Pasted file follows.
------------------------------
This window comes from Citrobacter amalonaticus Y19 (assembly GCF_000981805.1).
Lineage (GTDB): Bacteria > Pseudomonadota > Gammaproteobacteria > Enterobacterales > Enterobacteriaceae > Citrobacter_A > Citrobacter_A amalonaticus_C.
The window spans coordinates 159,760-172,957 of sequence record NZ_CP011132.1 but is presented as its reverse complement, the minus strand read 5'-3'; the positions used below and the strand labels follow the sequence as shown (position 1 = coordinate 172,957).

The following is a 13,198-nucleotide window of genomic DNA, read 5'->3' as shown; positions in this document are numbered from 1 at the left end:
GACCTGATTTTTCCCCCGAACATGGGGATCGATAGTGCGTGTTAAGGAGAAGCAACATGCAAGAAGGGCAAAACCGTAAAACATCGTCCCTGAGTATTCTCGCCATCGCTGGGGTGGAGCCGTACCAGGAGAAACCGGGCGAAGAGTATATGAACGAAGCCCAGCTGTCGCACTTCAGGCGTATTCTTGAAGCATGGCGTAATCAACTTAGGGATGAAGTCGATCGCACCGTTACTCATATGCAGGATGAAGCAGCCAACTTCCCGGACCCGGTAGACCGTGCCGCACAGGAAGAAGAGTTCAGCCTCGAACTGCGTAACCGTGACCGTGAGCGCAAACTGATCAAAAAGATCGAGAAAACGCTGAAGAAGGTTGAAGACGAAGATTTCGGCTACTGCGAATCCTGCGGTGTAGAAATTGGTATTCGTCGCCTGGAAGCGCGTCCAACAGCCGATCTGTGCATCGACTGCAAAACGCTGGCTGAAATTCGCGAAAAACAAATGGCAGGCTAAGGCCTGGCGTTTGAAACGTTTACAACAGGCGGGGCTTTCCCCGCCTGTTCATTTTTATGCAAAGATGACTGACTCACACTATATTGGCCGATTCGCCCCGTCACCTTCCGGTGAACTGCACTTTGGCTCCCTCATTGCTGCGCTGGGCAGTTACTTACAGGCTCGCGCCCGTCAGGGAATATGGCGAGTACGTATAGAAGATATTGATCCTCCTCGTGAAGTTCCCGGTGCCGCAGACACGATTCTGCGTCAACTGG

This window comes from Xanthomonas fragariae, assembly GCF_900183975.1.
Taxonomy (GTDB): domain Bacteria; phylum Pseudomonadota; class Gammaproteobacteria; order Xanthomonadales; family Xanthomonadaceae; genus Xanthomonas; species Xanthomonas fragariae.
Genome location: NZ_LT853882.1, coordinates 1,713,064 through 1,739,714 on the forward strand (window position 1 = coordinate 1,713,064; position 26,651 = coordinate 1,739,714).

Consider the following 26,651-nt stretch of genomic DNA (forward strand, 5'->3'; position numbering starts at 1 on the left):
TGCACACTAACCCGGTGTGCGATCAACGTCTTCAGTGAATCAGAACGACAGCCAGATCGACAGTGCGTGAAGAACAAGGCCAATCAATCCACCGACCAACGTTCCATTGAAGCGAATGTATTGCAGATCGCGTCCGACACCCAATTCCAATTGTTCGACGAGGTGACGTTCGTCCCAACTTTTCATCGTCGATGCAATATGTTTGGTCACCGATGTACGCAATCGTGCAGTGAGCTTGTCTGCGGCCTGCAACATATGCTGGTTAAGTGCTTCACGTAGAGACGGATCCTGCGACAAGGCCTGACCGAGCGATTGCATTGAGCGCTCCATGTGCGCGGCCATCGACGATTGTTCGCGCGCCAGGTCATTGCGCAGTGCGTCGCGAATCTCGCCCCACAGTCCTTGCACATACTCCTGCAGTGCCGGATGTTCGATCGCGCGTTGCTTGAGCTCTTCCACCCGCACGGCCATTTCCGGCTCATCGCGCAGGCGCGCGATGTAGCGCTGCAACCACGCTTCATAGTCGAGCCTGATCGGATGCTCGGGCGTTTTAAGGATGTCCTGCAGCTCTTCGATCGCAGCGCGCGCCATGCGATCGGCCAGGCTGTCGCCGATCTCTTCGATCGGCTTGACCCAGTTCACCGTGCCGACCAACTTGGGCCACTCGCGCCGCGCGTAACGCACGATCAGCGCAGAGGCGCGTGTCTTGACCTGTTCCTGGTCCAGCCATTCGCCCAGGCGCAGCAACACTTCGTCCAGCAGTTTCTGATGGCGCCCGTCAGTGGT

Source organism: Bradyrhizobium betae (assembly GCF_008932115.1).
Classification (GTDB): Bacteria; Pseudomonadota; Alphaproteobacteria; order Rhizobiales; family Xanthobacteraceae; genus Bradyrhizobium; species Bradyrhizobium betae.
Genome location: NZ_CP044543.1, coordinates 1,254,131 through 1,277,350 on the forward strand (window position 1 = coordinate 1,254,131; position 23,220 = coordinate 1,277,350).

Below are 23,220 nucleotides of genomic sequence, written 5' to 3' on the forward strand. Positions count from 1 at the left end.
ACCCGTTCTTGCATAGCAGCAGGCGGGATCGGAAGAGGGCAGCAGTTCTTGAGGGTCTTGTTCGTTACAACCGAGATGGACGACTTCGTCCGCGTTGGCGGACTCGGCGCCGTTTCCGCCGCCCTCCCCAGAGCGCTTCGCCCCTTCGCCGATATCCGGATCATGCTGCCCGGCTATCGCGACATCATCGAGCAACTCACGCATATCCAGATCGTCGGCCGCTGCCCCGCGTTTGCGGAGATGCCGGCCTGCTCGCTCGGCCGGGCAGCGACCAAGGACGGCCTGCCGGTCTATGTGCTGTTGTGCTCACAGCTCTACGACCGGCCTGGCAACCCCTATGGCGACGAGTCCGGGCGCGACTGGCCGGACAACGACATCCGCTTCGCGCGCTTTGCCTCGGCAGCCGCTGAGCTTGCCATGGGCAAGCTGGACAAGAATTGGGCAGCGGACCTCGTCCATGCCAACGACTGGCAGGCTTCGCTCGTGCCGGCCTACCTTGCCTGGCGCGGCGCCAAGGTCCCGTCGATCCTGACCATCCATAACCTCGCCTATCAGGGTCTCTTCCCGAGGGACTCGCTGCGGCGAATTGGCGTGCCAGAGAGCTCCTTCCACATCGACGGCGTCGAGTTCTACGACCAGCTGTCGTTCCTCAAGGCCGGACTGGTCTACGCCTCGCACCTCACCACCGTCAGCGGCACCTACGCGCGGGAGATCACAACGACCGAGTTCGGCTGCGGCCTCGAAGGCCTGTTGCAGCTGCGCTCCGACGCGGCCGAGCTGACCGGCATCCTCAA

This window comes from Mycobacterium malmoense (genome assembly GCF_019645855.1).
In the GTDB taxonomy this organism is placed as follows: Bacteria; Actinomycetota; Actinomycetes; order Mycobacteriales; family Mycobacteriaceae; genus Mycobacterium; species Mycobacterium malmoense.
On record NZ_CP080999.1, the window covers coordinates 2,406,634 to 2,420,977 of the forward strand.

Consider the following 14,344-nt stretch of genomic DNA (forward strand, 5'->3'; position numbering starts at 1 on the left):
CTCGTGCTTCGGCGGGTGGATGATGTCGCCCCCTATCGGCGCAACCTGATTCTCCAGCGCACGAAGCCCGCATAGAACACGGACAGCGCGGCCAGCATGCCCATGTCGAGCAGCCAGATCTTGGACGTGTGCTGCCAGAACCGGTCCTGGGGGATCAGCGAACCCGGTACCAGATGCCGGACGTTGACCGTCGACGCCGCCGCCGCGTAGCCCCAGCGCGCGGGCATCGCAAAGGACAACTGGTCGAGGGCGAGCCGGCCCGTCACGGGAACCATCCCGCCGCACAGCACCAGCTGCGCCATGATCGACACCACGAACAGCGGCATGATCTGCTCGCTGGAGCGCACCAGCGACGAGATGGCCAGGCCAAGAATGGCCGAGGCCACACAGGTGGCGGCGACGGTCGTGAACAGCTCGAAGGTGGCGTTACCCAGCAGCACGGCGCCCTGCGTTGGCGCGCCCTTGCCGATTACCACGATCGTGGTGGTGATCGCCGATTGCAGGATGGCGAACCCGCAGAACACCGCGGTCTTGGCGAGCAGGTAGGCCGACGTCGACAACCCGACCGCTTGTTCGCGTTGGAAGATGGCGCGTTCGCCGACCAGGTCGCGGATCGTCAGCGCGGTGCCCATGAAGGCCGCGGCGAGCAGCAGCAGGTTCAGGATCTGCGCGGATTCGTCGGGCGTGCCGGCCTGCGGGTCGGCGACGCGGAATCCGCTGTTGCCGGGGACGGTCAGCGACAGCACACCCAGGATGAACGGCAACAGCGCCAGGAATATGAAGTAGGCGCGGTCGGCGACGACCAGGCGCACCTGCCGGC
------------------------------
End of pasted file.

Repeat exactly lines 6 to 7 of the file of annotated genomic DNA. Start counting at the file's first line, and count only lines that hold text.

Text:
This window comes from Xanthomonas fragariae, assembly GCF_900183975.1.
Taxonomy (GTDB): domain Bacteria; phylum Pseudomonadota; class Gammaproteobacteria; order Xanthomonadales; family Xanthomonadaceae; genus Xanthomonas; species Xanthomonas fragariae.